Everybody loves slime, even more so when it’s clever problem solving slime. But no, I am not talking about ghost busters, this stuff is the real deal
Slime moulds are single celled organisms, but can stretch many centimetres across. Packing millions of nuclei, they are currently considered protists (a group of life pretty much defined by what it isn’t) having previously been thought of a fungi. Colours range from a delightfully putrefied green to hint-of-vomit yellow. They have no nervous system, and creep around at a stately 1cm per hour. But what the slime mould lacks in brawn (or legs, eyes or any kind of recognisable organ) it makes up for in some pretty nifty problem solving abilities.
Research from Hokkaido University, in Japan, demonstrated that slime moulds are capable of solving mazes. Slime moulds were chopped up, and placed throughout a maze. The maze was without food, but there were pieces food placed at either exit of the maze. The first thing the lil’ slimes did was extend and join together, returning to one big slime. Then the slime mould began to retract from the dead ends of the maze, until it was only present as a tube through the shortest path in the maze with either end attached to the food source, sucking in tasty, tasty nutrients. This is wicked as it demonstrates a form of computation (working out how to exploit food sources) in the absence of multi-cellurarity. The slime has a collection of similar parts that perform the computing in parallel. That’s right, this humble slime is acting like a multi-core computer. Latterly they also demonstrated that slimes can anticipate regular events, and even before the event (a blast of dry air) they start responding (slowing down the rate of movement). Quite how something without a nervous system is capable of memory and anticipation boggles my mind.
That was in 2008 though, so whats new? More recently researcher Dr. Chris Reid has been re-lighting the slime mould torch, with more cool results. His work has demonstrated that this brain-less, single celled organism also has spatial memory. By getting to a food source behind a U-shaped barrier, the slim demonstrated it was doing more than simple gradient-following, and passes a test commonly used in robotics. Once again, every time we think we are making a step forward, we find old mother nature’s pet slime waiting for us, quivering quietly in contempt.
Finally, and the thing that inspired me to write this piece in the first place, is work Chris spoke about at the recent Behaviour 2013 conference in Gateshead (with yours truly in attendance). The talk was titled “Blob breaks bank” (great tip, giving something a snappy name and people will look at it, even if they have no interest in the session the talk was being held in) and helped open my eyes to a whole world of slime tinged wonder. He showed that slime moulds can solve the the “two-arm-bandit problem”, where you have to choose between staying put and working a known reward system, or switching to another and exploring its potential. He placed slime moulds between two unequal food sources, and then recorded their gradual movements. As if acting intelligently, the slime first spread out to sample the two food sources, and then moved its entire body (mass? self? collective? wobble?) over to the high-quality food source. Reducing the difference in quality between the two food sources simply slowed the slim down as it ummed and ahhed over which food source was best.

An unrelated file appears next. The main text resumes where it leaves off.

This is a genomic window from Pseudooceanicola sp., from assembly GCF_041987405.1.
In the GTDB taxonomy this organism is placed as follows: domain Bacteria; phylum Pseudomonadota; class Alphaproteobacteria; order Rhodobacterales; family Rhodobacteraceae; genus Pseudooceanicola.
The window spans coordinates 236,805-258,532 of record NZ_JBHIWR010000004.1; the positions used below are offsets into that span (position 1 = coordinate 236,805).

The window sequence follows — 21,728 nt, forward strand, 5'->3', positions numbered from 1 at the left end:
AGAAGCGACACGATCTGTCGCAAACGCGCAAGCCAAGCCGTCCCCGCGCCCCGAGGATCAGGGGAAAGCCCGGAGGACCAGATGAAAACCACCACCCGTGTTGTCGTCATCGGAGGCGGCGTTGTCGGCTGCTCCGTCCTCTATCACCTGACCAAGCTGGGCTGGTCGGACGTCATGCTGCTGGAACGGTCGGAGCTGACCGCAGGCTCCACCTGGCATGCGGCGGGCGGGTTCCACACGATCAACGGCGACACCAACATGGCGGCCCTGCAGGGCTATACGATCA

This is the great thing about conferences. As I alluded to in my previous post about travelling abroad, they are a great opportunity for me to further my professional ambitions by giving a talk and networking in my chosen field. However, the sheer volume of talks of weird and wonderful things also lets you learn so much about something you may never have come across. Plus now I know that something so simple can do such complex stuff I really think differently about the mind and thought.
So thanks to the little, largely un-loved slime mould for expanding my world-view, and please spare me when the inevitable invasion begins.*
*Credit to Chris Read for beating me to this joke here.